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Published 05 September 2012 06:19, Updated 06 September 2012 05:52
If you think the majority of the world’s poor live in the world’s poorest nations, you’re wrong.
The Institute of Development Studies notes that the majority of the world’s poor – in this case defined as people in moderate poverty living on less than $US2 a day – live in middle income nation’s, with China and India home to half of these folk.
Citing World Bank figures, IDS says in an August policy briefing that another quarter live in populous middle income nations (MICs), such as Pakistan, Nigeria and Indonesia, while the remainder live in low income nations (LICs).
What’s more, 74 per cent of the world’s $US1.25 poor – what the World Bank describes as extreme poverty – live in middle income nations.
The numbers stand in stark contrast to the opportunity businesses see in China and India in particular, but The Economistnoted in July that the situation derives from the remarkable economic growth of MICs.
“This growth has lifted the countries themselves into middle-income status but left a minority of their populations mired in proverty,” The Economist says.
“The fact has significant policy implications, since if poor people live mostly in countries that could afford to help them, the foreign aid is probably irrelevant (or, at least, secondary) and the best way to raise people out of poverty would be through changing domestic policy.”
The Economist also notes a divergence in views as to how the poverty equation will shape up over the next 10 to 20 years. It cites the Brookings Institution and British Overseas Development Institute as arguing that by 2025 most people living in absolute poverty – people living on less than $US2 – will reside in LICs.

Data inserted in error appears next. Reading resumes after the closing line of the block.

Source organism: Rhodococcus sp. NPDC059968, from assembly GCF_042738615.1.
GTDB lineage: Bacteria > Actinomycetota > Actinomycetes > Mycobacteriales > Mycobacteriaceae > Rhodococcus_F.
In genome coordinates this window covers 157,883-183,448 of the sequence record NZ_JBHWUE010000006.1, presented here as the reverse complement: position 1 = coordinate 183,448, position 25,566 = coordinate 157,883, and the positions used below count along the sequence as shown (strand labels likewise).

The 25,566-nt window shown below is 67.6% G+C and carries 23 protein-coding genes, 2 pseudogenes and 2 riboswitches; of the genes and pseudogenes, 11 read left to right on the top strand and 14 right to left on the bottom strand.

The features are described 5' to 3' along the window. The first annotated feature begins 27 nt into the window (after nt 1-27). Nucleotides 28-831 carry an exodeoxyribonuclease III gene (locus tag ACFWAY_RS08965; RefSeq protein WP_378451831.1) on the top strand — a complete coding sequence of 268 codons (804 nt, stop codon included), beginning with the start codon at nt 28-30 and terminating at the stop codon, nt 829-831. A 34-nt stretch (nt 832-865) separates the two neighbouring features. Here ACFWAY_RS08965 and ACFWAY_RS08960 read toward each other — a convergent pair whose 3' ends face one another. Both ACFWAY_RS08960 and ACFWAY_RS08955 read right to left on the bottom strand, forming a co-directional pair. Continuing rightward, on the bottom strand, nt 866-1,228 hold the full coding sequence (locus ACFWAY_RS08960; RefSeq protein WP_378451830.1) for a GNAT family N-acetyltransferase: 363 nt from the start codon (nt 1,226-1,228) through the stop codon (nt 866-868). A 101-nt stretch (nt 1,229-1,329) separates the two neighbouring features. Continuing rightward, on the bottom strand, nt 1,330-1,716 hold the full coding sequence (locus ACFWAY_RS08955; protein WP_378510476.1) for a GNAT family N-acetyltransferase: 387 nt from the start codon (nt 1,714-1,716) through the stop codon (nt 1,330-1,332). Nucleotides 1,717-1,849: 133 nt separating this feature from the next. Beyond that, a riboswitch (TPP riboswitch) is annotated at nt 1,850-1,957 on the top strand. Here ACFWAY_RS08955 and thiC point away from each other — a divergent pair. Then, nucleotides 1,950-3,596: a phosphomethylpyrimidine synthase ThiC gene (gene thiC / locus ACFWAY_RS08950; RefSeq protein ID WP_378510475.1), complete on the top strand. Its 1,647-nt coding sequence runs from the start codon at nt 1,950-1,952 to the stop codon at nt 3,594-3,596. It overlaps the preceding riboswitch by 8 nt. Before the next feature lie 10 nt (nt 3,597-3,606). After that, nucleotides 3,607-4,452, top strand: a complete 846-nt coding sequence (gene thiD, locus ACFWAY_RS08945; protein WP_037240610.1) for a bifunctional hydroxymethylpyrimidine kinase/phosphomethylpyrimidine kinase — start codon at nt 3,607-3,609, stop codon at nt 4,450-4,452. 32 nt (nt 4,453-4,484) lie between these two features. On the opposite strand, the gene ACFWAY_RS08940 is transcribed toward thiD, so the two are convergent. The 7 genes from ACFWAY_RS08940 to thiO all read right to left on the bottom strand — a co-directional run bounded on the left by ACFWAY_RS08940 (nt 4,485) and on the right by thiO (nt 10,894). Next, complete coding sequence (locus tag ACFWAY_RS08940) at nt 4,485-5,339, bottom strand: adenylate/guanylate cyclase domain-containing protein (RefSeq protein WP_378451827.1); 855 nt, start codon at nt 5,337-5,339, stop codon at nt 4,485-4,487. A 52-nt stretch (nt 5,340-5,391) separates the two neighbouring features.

The IDS argues otherwise.
“Some argue that economic growth is likely to bring an end to middle-income poverty in the near future. Yet growth may not be enough if the poor in MICs are disconnected from a country’s economic prosperity due to spatial inequality or remoteness; live in fragile provinces of otherwise stable countries; remain relatively voiceless in domestic governance structures or are discriminated against in public services,” the IDS says.
“The data suggests that the remaining $US1.25 and $US2 poverty in countries that are currently MICs will still equate to about half of all world poverty in 2020 and 2030.
“Furthermore, the fact that some LICs will move into the MIC category by 2020 or 2030 suggests the structure of world poverty will remain split between LICs and MICs for some time yet. It is possible that only a third of the world’s poor will live in the remaining LICs in 2030. If inequality rises these projections may understate the proportion of world poverty in MICs in 2020 and 2030.”